Since joining the 99% Campaign in October, I have learned a lot about the power of social media. I have always been relatively active online and have Twitter, Facebook and WordPress accounts, but did not realise the extent to which I can use these platforms as more than just a means of social interaction. We set up our 99% Campaign Facebook page in November, and since then have acquired nearly 300 ‘likes’. However, I cannot count the number of occasions that members of family, friends and even acquaintances have asked me all about it, having come across the page and our posts on Facebook; a true reflection of just how easy it now is to reach a wide number of people, simply by posting something online. Before the 99%, though I had Twitter, I was definitely not what you would call an expert. Yet, I have been amazed by the connections that have stemmed from it. Through Twitter, I have been in touch with at least four other youth organisations, two of which we are now looking to collaborate with. Not only, then, is it a way of raising awareness and amplifying your voice to thousands of people, but a channel through which genuine connections can be made. It is always so great to see so many people favouriting and retweeting our posts, as I am sure it is for our Editorial Team members. These platforms are neither difficult to access or use. Just about any young person with internet access is able to freely publish their work, which will potentially reach thousands of people. With the added...
Other Side of the Coin: Teenage Abuse of Parents

Other Side of the Coin: Teenage Abuse of Parents

From Oliver Twist to Cinderella, the idea of overly oppressive parenting is not new and beyond the world of children’s fiction, there is much data showing that parental control transform into violence against children. While child abuse is horrendous, it is at least widely recognised, giving authorities and charities the opportunity to tackle it. There is, however, another aspect of domestic violence which often goes un-reported. This is the reciprocal to parental abuse of children: it is parental abuse by children. New research by Oxford University suggests teenage abuse of parents is a widespread problem, with over 1,892 reported cases of 13-19 year-olds committing violent assaults against their own parents in 2009-10. In interviews with the researchers, parents who had been abused by their children described feelings of intense shame and a belief that the violence of their children was a consequence of their own failings as parents. This, along with a fear of the consequences for their children if they reported the problem, led many adults abused by teenagers to avoid contacting police. It is therefore difficult to know how many cases of parental abuse by children there really are. But why is parental abuse by children happening? This 2010 report by Parentline Plus suggests that there are socio-economic factors which can make teens aggressive towards their parents. One such factor is parental unemployment. Research has shown that children whose parents are unemployed are 3 to 4 times more likely to have an emotional or conduct disorder. Furthermore, children from households with the lowest 20% of incomes have a three-fold increased risk of mental health problems than children...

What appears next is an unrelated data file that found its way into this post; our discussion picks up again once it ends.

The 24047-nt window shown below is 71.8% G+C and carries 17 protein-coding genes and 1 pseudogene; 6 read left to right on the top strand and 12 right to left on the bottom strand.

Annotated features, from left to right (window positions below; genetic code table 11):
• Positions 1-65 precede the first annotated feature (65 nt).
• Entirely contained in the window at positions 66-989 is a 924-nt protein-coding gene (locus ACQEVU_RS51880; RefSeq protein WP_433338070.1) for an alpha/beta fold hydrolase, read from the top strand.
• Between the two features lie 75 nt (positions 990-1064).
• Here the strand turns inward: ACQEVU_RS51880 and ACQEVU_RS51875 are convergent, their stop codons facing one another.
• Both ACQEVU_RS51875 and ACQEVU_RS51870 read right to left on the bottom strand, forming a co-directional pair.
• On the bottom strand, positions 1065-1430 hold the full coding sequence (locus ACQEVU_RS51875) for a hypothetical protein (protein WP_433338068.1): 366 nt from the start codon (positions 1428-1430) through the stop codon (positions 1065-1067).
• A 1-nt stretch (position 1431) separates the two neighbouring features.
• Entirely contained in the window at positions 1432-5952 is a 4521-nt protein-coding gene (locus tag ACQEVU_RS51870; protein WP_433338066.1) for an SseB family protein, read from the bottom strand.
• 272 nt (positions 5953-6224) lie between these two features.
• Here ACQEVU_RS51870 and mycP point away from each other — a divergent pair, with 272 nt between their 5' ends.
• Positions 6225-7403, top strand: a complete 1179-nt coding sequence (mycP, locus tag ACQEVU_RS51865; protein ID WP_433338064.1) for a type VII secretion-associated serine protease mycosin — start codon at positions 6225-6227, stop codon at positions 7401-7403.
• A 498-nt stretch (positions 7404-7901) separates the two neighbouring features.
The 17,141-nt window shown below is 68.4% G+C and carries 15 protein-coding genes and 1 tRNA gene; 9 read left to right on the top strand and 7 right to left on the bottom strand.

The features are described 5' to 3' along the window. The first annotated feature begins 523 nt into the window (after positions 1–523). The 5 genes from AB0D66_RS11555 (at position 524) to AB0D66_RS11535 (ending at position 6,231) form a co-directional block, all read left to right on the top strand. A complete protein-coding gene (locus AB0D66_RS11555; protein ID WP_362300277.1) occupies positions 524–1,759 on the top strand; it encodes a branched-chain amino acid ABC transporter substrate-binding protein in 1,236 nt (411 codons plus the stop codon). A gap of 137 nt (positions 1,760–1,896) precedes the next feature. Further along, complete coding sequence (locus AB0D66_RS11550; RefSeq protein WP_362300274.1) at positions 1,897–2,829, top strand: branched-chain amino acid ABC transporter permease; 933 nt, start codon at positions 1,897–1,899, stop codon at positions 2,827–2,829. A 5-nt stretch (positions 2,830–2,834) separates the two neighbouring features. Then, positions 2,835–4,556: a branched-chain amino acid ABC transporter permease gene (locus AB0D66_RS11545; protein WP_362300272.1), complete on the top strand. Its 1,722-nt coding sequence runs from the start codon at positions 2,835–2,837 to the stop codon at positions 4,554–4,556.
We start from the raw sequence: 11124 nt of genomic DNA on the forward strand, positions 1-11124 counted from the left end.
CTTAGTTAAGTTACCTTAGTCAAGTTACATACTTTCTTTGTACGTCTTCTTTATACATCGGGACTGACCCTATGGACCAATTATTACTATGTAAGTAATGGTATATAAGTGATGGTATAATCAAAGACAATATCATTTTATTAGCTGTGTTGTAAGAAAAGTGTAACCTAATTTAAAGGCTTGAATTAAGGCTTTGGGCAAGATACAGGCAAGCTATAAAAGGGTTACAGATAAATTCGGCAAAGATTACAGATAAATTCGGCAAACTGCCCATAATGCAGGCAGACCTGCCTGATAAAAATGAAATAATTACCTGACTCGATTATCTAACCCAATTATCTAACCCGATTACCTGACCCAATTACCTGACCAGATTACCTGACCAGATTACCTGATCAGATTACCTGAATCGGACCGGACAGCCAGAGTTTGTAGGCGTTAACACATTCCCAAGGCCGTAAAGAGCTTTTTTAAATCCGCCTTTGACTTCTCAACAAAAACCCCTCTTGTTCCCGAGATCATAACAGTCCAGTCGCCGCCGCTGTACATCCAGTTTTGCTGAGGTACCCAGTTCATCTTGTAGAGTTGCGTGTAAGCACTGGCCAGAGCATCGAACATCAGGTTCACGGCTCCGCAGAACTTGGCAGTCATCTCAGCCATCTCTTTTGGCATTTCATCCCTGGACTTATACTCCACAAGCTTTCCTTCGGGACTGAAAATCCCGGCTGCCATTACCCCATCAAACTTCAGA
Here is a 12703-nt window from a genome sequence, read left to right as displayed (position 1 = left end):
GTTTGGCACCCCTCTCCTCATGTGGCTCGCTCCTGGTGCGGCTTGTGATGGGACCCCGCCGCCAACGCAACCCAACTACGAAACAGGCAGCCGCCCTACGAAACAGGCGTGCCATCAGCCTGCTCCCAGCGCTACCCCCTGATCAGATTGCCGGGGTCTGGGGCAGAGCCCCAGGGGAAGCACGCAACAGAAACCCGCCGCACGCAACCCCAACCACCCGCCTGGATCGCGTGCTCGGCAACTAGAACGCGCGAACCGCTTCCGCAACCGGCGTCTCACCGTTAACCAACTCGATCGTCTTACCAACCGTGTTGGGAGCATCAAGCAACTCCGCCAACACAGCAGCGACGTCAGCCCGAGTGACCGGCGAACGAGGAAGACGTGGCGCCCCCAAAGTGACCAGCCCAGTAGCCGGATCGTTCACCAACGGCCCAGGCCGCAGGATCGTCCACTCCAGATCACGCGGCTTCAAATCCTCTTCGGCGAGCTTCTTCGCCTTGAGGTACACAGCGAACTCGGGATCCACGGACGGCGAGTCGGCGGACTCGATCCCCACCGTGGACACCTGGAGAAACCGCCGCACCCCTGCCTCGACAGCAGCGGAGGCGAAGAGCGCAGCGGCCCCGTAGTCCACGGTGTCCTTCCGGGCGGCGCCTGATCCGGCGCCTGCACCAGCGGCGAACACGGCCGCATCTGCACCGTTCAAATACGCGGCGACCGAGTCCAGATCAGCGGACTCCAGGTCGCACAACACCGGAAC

Youth Unemployment: How Different is Spain to England?

Youth Unemployment: How Different is Spain to England?

Youth unemployment is a global problem that is growing at an alarming rate. There is a lot of technical information and jargon on this subject in the mass media, which only specialists are able to understand. We are two Spanish journalists aged 24 and 27, living in the UK and who have also been affected by youth unemployment. It because of our experience we would like to explore the meaning of youth unemployment and all the problems that belong to it. We are going to focus on two European countries: Spain and England. We are also going to interview an economist to understand the current statistics on unemployment. Furthermore, we would like to interview some Spanish and English young people to give us their opinion on this problem and have a wide sight of the situation. First of all, we need to make clear that population is divided between active and inactive people. Inside the active population we can divide them between employed and unemployed. We are going to focus on the last ones. The current financial crisis has been growing little by little since 2008 and seems that it still has a long way to go. The youth are one of the most affected sections of society suffering unemployment because young people find it hard to access the labour market. The main reason of this high unemployment rate is because most of the young people is still studying or maybe combining the studies with a part time jobs. Otherwise, the companies do not use to hire inexperienced people and the graduates find hard to get the first job....